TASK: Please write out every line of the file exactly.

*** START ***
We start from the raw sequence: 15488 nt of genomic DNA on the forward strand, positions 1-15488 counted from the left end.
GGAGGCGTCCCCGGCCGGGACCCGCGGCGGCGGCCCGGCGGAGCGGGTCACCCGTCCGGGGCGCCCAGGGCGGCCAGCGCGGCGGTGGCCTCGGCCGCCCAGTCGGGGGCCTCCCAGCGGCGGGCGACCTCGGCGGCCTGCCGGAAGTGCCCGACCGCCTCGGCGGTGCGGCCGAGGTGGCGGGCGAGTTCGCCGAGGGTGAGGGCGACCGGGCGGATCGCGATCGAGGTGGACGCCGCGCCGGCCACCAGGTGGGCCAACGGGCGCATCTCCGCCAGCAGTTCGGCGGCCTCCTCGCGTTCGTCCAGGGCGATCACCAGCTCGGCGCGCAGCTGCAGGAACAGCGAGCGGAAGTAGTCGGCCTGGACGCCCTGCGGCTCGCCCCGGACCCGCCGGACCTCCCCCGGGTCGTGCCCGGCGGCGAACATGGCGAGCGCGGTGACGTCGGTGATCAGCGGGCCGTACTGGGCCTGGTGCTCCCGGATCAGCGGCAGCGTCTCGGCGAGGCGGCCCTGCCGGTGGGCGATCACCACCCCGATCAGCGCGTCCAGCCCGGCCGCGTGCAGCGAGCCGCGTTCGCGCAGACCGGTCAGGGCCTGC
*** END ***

We start from the raw sequence: 15488 nt of genomic DNA on the forward strand, positions 1-15488 counted from the left end.
GGAGGCGTCCCCGGCCGGGACCCGCGGCGGCGGCCCGGCGGAGCGGGTCACCCGTCCGGGGCGCCCAGGGCGGCCAGCGCGGCGGTGGCCTCGGCCGCCCAGTCGGGGGCCTCCCAGCGGCGGGCGACCTCGGCGGCCTGCCGGAAGTGCCCGACCGCCTCGGCGGTGCGGCCGAGGTGGCGGGCGAGTTCGCCGAGGGTGAGGGCGACCGGGCGGATCGCGATCGAGGTGGACGCCGCGCCGGCCACCAGGTGGGCCAACGGGCGCATCTCCGCCAGCAGTTCGGCGGCCTCCTCGCGTTCGTCCAGGGCGATCACCAGCTCGGCGCGCAGCTGCAGGAACAGCGAGCGGAAGTAGTCGGCCTGGACGCCCTGCGGCTCGCCCCGGACCCGCCGGACCTCCCCCGGGTCGTGCCCGGCGGCGAACATGGCGAGCGCGGTGACGTCGGTGATCAGCGGGCCGTACTGGGCCTGGTGCTCCCGGATCAGCGGCAGCGTCTCGGCGAGGCGGCCCTGCCGGTGGGCGATCACCACCCCGATCAGCGCGTCCAGCCCGGCCGCGTGCAGCGAGCCGCGTTCGCGCAGACCGGTCAGGGCCTGC